While RR and AA promote abstinence, the programs use different strategies. RR actually repeatedly makes it clear that there is no better time to construct a "big plan" to abstain from dinking/drugging than now, and that AA's idea of "one day at a time" is actually contradictory to the idea of never using again. Essentialy, it proposes that if you are never going to drink again, then there isn't a reason to keep track of time.
· RR does not regard alcoholism as a disease, but rather a voluntary behavior. · RR discourages adoption of the forever "recovering" drunk persona. · There are no RR recovery groups (although meetings were held throughout the country during the 1990s). · Great emphasis is placed on self-efficacy (see Bandura). · There are no discrete steps and no consideration of religious matters.
Rational Recovery, Box 800 Lotus CA 95651
== Are the pills not helping? ==
If you have discovered that antidepressants, mood stabilizers, anti-psychotics and similar drugs are not helping you, or if you suspect that they may actually be doing you harm, you owe it to yourself to do some research. Do NOT stop or start any medication without first consulting a healthcare professional. Going cold-turkey with some psychiatric drugs can have serious consequences for your health, and can even be fatal. Get educated, then make your choice.
Peter R. Breggin, MD, has been called "the conscience of psychiatry" for his efforts to reform the mental health field, including his promotion of caring psychotherapeutic approaches and his opposition to the escalating overuse of psychiatric medications, the oppressive diagnosing and drugging of children, electroshock, lobotomy, involuntary treatment, and false biological theories.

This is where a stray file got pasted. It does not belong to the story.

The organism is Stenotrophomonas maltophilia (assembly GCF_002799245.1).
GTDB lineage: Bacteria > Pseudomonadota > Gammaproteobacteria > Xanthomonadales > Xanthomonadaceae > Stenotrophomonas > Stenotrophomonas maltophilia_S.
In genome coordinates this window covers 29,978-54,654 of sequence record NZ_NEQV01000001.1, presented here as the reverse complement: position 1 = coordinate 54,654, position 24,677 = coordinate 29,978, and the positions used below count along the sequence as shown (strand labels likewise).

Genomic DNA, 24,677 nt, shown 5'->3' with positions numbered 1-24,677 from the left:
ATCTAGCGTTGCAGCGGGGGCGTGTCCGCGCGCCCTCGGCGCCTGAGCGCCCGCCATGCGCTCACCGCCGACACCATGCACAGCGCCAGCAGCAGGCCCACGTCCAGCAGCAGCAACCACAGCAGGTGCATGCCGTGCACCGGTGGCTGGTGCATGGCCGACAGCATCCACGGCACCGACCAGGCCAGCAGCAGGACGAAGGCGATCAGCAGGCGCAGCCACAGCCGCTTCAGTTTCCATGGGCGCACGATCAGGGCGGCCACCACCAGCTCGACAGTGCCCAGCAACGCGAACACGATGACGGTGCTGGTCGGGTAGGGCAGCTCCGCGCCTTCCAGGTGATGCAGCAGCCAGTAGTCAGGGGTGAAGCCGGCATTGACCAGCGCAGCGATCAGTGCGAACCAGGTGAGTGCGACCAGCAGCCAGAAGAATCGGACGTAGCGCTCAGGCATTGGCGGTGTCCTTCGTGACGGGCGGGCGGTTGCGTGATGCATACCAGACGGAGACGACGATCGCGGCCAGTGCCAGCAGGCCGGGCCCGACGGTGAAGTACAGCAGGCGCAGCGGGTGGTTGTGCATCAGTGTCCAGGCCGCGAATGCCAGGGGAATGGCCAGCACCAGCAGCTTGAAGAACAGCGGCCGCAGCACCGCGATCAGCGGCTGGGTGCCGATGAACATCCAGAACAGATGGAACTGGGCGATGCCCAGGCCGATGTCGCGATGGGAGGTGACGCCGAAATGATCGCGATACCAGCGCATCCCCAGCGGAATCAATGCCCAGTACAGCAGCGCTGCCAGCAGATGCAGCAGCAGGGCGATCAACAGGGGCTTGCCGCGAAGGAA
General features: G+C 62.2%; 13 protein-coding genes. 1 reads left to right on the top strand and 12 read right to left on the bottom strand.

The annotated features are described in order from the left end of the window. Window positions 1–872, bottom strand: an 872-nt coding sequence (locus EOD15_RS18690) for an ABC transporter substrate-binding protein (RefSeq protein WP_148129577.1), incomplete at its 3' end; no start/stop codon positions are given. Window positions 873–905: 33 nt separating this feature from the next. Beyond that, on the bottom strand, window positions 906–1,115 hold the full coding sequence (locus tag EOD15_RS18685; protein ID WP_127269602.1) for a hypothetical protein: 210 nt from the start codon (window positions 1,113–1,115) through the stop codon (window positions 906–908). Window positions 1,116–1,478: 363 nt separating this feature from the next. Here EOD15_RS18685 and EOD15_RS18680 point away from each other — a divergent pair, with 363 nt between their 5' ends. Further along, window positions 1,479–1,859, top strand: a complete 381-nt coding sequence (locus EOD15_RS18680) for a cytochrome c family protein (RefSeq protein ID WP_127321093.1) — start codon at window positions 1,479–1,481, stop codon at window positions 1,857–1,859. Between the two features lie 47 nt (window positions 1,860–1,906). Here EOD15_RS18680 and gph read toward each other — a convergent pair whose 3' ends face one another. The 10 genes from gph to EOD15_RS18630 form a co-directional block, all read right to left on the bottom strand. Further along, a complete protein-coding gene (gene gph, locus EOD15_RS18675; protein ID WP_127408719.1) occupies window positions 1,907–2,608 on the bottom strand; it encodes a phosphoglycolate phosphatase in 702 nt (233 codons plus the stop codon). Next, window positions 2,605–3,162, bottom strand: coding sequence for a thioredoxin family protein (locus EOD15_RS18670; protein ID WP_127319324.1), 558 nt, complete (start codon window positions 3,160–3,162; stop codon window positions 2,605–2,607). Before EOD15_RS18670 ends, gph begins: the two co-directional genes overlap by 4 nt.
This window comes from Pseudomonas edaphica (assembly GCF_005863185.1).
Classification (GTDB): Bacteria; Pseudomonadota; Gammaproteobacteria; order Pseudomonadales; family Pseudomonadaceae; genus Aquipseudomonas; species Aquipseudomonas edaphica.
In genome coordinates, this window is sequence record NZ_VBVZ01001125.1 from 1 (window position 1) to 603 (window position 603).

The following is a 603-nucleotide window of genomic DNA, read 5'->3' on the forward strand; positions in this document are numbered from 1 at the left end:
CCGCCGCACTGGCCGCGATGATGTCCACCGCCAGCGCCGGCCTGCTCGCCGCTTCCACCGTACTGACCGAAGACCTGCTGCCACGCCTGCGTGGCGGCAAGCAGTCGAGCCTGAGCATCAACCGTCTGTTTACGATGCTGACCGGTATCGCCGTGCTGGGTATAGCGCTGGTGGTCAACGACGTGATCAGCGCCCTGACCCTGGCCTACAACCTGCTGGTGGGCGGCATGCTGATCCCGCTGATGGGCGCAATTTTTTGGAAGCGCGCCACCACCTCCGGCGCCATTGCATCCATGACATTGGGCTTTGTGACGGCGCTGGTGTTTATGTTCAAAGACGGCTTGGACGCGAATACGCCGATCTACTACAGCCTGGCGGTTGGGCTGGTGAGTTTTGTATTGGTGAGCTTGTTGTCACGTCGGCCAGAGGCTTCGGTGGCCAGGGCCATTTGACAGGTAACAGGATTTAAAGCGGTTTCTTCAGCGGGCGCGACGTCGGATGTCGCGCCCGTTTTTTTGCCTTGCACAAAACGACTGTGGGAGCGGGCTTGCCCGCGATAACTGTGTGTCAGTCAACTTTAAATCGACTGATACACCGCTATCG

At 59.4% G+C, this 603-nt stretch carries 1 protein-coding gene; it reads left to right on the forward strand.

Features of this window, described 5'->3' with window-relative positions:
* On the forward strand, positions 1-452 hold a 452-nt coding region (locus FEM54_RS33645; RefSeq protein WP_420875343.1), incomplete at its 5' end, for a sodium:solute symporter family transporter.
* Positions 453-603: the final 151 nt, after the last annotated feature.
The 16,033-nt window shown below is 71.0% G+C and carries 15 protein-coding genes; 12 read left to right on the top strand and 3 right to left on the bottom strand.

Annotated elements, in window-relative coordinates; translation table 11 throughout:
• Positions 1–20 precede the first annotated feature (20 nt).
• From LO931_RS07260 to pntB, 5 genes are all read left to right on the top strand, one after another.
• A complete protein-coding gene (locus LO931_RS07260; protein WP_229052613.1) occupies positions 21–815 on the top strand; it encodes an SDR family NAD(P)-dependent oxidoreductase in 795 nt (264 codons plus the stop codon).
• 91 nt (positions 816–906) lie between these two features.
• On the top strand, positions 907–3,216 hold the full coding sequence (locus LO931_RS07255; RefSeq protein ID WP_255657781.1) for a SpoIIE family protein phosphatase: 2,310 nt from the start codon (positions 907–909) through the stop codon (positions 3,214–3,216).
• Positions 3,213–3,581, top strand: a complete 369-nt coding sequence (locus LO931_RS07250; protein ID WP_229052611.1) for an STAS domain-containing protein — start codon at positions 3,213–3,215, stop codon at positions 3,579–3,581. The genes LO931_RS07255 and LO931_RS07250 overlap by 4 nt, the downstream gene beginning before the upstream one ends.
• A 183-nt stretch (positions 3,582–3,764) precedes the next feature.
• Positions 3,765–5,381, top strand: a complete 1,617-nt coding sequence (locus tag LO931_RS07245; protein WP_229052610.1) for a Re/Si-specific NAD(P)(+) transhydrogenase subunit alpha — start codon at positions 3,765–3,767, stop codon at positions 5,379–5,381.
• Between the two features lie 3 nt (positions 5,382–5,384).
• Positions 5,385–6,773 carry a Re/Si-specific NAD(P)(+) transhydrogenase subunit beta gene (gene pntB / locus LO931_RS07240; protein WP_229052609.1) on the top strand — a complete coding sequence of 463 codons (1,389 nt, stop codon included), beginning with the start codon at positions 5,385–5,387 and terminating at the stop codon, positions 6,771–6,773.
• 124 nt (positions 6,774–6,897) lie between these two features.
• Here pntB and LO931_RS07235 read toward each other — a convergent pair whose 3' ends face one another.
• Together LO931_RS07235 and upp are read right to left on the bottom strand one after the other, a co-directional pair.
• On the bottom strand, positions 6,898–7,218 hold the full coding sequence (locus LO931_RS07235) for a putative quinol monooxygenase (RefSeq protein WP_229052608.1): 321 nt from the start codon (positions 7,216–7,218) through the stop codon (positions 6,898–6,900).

A Harvard-trained psychiatrist and former full-time consultant at NIMH, Dr. Breggin's private practice is in Ithaca, New York, where he treats adults, couples, and families with children. He also offers consultations in clinical psychopharmacology and often acts as a medical expert in criminal, malpractice and product liability suits. He is the author of many scientific articles and books including Medication Madness: A psychiatrist exposes the dangers of mood-altering medications (2008).
If you cannot obtain any literature on this subject, ask the medical staff at your facility to educate you about the risks and drawbacks inherent in psychoactive drugs. Ask them to read these books: Medication Madness (2008) vividly portrays dozens of real-life case histories of people driven toward mayhem, murder and suicide by psychiatric drugs. The theme of medication spellbinding is intertwined with each of the stories. The book concludes with guidelines for living drug-free. After writing books for more than forty years, Dr. Breggin believes that Medication Madness is by far his most interesting, well-written and exciting book. Brain-Disabling Treatments in Psychiatry (2008) is the the most complete presentation of Dr. Breggin’s comprehensive and detailed scientific views with analyses of many topics including: